Patjens Lake Trail Number 3395

Willamette National Forest, Oregon 97324

Distance6.5mi
Elevation Gain975ft
Trailhead Elevation4,715ft
Top4,833ft
Elevation Min/Max4359/4833ft
Elevation Start/End4715/4715ft

Patjens Lake Trail Number 3395

Patjens Lake Trail Number 3395 is a hiking trail in Linn County, Oregon. It is within Mount Washington Wilderness Area and Willamette National Forest. It is 6.5 miles long and begins at 4,715 feet altitude. Traveling the entire trail is 6.7 miles with a total elevation gain of 975 feet. Near the trailhead there are an information board and a parking. Along the trail there are restrooms, meadows, and drinking water.

Patjens Lake Trail Number 3395 Professional Reviews and Guides

"Don’t let the frenzy around the Patjens Lakes Trailhead fool you. Though the nearby campgrounds may be full, ATVs and dirtbikes within earshot, and water skiers visible o? in the distance, all the clamor and noise stop and nature takes over within your first half-mile on this scenic and relatively easy loop.

The Patjens Lakes Loop hits three alpine lakes in addition to skirting several more ponds and the large and scenic Big Lake. Just south of 4,800-foot Santiam Pass, snow may linger into early summer and mosquitoes can be heavy in July, so be wary of any lakeside stops; better yet, visit in August or September."

"This is a day hike to scenic Patjens Lakes in the Mount Washington Wilderness. Though shallow, the lakes are in a fine setting. A broad meadow surrounds both lakes and makes for pleasant walking. There are views of the unnamed ridge the trail just came over, as well as Mount Washington. Permit required for day and overnight hikes; self issue at trailhead.

The Patjens Lake Trail goes southwest down a gentle drainage through thick lodgepole-fir forest for about 1 mile, then starts to climb the slope on the left. An unnamed trail comes in from the right as our trail starts to climb. Be sure to stay left here. A short but fairly steep climb leads over a pass. The trail now turns southeast and descends into lower Hidden Valley, then wanders up the valley to the east to reach the first of the Patjens Lakes. The second and third lakes are a short distance farther."

"This fun lake loop takes you on a tour of the Patjens Lakes and Big Lake in the Mount Washington Wilderness.

This hike offers nice views of the Three Sisters, Belknap Crater, and Mount Washington. At the trailhead, fill out a wilderness permit before you enter the Mount Washington Wilderness. Begin hiking on the Patjens Lake Trail 3395. The trail passes through a pine forest carpeted with clumps of bear grass and lupine. Early in the season, you’ll pass small snowmelt ponds beginning at 0.8 mile. At 1.2 miles you’ll ford a small creek. At 1.5 miles, stay left and continue on the main trail as it begins climbing over a low pass. As you ascend, you’ll have views over the trees of the Three Sisters and Belknap Crater."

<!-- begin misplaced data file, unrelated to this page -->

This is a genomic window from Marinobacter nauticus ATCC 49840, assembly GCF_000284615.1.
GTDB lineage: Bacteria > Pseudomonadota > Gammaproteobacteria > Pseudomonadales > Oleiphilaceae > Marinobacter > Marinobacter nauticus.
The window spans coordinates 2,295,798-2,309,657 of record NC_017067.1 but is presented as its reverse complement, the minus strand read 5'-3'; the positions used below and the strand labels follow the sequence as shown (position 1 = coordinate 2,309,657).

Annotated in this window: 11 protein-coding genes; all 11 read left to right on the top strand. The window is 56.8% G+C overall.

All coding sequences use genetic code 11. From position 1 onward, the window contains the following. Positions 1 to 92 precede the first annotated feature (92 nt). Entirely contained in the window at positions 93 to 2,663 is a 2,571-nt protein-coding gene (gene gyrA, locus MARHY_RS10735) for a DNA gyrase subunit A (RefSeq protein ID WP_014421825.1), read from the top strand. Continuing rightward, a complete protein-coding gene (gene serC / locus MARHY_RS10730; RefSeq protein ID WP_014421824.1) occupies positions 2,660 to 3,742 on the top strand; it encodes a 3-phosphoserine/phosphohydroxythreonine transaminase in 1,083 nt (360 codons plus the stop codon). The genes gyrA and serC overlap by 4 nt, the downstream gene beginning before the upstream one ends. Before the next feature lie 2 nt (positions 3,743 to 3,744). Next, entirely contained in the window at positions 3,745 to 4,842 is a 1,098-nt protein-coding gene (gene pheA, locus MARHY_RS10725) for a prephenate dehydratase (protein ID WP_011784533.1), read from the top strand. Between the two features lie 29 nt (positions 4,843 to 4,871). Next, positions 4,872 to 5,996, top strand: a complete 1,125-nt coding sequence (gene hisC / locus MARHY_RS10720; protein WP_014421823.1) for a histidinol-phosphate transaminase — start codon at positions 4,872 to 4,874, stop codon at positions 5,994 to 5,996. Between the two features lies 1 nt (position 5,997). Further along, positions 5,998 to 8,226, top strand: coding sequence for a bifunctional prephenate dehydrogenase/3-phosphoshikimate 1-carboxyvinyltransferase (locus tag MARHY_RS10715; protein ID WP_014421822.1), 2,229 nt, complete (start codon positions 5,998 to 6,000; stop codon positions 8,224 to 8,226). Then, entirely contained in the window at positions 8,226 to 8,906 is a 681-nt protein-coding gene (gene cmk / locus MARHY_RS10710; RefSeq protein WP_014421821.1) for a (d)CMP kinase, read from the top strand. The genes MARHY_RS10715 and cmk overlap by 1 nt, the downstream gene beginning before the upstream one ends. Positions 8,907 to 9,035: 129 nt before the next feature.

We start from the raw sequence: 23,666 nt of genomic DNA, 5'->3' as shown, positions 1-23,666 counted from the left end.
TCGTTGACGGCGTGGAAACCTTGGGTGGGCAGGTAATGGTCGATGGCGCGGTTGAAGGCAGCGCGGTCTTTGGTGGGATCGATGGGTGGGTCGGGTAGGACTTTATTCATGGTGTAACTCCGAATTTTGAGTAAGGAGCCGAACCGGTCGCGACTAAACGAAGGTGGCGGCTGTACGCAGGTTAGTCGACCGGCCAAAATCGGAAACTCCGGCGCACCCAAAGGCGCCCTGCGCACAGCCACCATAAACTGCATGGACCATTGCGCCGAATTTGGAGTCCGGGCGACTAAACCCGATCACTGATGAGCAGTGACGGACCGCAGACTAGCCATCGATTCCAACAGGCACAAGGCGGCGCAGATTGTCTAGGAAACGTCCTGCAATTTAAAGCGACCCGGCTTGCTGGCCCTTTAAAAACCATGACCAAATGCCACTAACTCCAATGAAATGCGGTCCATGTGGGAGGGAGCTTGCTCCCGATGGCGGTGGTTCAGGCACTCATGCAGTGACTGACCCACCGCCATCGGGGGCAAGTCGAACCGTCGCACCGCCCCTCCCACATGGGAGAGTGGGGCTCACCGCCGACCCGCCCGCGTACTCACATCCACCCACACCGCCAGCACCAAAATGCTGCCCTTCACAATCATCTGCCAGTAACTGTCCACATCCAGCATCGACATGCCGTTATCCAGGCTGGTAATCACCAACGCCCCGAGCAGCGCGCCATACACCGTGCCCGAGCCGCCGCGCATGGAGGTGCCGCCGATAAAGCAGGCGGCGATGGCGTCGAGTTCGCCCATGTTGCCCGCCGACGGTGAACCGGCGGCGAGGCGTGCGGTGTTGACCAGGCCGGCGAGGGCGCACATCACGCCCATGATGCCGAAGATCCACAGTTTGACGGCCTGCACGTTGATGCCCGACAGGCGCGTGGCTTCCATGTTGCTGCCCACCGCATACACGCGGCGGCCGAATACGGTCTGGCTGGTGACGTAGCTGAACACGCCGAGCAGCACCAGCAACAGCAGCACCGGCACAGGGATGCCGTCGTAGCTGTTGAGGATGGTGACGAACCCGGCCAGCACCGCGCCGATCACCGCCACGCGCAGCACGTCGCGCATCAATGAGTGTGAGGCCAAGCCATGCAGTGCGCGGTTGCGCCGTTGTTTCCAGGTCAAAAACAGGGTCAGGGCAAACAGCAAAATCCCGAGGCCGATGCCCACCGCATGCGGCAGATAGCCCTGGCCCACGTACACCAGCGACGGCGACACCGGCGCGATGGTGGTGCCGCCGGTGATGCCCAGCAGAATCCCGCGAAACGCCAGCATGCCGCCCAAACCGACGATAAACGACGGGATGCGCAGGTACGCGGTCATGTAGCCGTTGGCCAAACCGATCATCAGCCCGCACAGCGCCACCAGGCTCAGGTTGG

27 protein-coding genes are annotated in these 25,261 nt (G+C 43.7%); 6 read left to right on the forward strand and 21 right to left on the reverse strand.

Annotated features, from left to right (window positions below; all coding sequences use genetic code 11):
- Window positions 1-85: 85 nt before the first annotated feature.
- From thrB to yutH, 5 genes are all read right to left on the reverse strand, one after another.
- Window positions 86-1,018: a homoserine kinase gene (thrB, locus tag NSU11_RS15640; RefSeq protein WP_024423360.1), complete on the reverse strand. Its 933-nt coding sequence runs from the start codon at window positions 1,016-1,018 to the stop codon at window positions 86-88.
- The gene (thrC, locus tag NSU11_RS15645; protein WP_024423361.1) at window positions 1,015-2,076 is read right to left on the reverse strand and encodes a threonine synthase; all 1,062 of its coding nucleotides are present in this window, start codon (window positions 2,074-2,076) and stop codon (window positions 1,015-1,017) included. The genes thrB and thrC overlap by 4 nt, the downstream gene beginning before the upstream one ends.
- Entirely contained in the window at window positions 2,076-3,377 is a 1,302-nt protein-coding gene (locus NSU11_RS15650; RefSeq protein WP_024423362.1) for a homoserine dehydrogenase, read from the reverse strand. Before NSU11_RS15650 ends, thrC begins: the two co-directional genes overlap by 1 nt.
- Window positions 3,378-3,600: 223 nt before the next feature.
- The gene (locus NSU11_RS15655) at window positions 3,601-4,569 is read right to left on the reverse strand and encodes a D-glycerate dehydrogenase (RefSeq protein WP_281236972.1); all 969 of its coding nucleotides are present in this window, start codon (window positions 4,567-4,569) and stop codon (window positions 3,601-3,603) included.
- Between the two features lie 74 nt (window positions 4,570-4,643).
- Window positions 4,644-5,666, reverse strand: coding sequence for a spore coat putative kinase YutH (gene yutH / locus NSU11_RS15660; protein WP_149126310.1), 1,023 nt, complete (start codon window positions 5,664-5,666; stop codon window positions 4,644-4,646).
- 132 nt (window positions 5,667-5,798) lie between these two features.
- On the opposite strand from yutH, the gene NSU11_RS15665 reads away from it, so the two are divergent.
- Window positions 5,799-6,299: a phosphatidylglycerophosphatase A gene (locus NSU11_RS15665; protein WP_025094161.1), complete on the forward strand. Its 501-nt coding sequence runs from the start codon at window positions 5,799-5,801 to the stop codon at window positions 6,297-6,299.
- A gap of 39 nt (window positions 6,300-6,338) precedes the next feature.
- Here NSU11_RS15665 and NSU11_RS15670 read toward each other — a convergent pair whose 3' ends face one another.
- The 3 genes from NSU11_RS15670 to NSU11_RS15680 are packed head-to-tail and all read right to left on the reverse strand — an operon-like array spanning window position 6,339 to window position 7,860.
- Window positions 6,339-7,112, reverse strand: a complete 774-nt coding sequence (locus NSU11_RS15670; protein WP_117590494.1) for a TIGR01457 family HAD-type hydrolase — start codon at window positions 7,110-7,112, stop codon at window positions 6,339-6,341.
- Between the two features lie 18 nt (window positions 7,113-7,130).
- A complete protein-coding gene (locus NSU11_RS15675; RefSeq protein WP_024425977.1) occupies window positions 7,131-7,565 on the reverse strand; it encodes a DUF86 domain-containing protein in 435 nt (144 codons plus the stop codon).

Patjens Lake Trail Number 3395 Reviews

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6/13/2010
Maybe it's unfair, but I really thought with a trail that has "Lakes" in the title that I would be seeing a bit more water than is present on this trail--but that's only one of the reasons I found this trail somewhat disappointing. It is quite a drive (10 minutes off the highway at the top of Santiam Pass) from wherever you are, unless you're camping at Big Lake, but despite the altitude and "lakes" is not much for views, but sticks to being a forest wilderness trail for most of the length. The actual Patjens Lakes are small, unremarkable, and mostly not even visible from the trail. Big Lake, which borders the last leg, is beautiful and an awesome spot to relax, but that just means you'd be better off coming there for recreation than a hike. Also early-season hikers be warned--there was all kinds of snow on the trail in mid-June still; best to save this one for August or later with the high altitudes. Every guidebook has this one so it's important for completists--but Suttle Lake and Echo Basin are both within 15 minutes and are vastly superior hikes.
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8/14/2009
Great overnight backpack. Started the trail along the edge of Big Lake and stopped at the easternmost lake. Lots of ducks. Elk, deer, and mountain lion tracks. Numerous wildflowers and butterflies. The hike on the west part of the loop is where all of the elevation change is. Brutal leg burner with a heavy pack.
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Trail Information

Willamette National Forest
Nearby City
Willamette National Forest
Parks
Dog-friendly
Accessibility
McKenzie River Ranger District, Willamette National Forest; 541-822-3381, www.fs.usda.gov/willamette
Local Contacts
Mount Jefferson and Mount Washington Trails Illustrated Topographic Map by National Geographic ($11.95, natgeomaps.com)
Local Maps